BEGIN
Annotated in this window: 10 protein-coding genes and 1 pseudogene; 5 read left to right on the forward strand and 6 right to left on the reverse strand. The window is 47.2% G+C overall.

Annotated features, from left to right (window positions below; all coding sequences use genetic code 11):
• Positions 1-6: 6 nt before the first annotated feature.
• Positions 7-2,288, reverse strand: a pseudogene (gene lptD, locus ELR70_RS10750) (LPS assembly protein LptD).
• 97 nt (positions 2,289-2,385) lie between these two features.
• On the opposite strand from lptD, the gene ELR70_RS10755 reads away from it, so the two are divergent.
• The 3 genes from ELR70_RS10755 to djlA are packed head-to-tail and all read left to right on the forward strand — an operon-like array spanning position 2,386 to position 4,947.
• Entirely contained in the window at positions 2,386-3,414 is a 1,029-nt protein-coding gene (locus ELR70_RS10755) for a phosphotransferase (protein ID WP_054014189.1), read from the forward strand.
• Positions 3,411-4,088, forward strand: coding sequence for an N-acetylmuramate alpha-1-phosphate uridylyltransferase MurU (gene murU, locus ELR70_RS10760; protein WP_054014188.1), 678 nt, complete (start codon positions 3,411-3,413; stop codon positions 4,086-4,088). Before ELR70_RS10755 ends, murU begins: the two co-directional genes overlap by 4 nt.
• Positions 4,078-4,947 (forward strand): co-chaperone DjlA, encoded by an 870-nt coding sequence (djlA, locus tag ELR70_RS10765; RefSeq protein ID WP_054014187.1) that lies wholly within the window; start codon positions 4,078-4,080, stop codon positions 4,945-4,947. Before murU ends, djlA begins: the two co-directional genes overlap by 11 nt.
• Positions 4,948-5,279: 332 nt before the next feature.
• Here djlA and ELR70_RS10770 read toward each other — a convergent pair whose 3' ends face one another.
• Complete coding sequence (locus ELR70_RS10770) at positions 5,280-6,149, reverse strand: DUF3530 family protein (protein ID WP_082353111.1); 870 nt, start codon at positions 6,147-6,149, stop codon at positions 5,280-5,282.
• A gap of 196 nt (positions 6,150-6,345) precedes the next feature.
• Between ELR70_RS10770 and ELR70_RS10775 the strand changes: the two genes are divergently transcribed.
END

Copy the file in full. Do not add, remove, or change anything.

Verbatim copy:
Annotated in this window: 10 protein-coding genes and 1 pseudogene; 5 read left to right on the forward strand and 6 right to left on the reverse strand. The window is 47.2% G+C overall.

Annotated features, from left to right (window positions below; all coding sequences use genetic code 11):
• Positions 1-6: 6 nt before the first annotated feature.
• Positions 7-2,288, reverse strand: a pseudogene (gene lptD, locus ELR70_RS10750) (LPS assembly protein LptD).
• 97 nt (positions 2,289-2,385) lie between these two features.
• On the opposite strand from lptD, the gene ELR70_RS10755 reads away from it, so the two are divergent.
• The 3 genes from ELR70_RS10755 to djlA are packed head-to-tail and all read left to right on the forward strand — an operon-like array spanning position 2,386 to position 4,947.
• Entirely contained in the window at positions 2,386-3,414 is a 1,029-nt protein-coding gene (locus ELR70_RS10755) for a phosphotransferase (protein ID WP_054014189.1), read from the forward strand.
• Positions 3,411-4,088, forward strand: coding sequence for an N-acetylmuramate alpha-1-phosphate uridylyltransferase MurU (gene murU, locus ELR70_RS10760; protein WP_054014188.1), 678 nt, complete (start codon positions 3,411-3,413; stop codon positions 4,086-4,088). Before ELR70_RS10755 ends, murU begins: the two co-directional genes overlap by 4 nt.
• Positions 4,078-4,947 (forward strand): co-chaperone DjlA, encoded by an 870-nt coding sequence (djlA, locus tag ELR70_RS10765; RefSeq protein ID WP_054014187.1) that lies wholly within the window; start codon positions 4,078-4,080, stop codon positions 4,945-4,947. Before murU ends, djlA begins: the two co-directional genes overlap by 11 nt.
• Positions 4,948-5,279: 332 nt before the next feature.
• Here djlA and ELR70_RS10770 read toward each other — a convergent pair whose 3' ends face one another.
• Complete coding sequence (locus ELR70_RS10770) at positions 5,280-6,149, reverse strand: DUF3530 family protein (protein ID WP_082353111.1); 870 nt, start codon at positions 6,147-6,149, stop codon at positions 5,280-5,282.
• A gap of 196 nt (positions 6,150-6,345) precedes the next feature.
• Between ELR70_RS10770 and ELR70_RS10775 the strand changes: the two genes are divergently transcribed.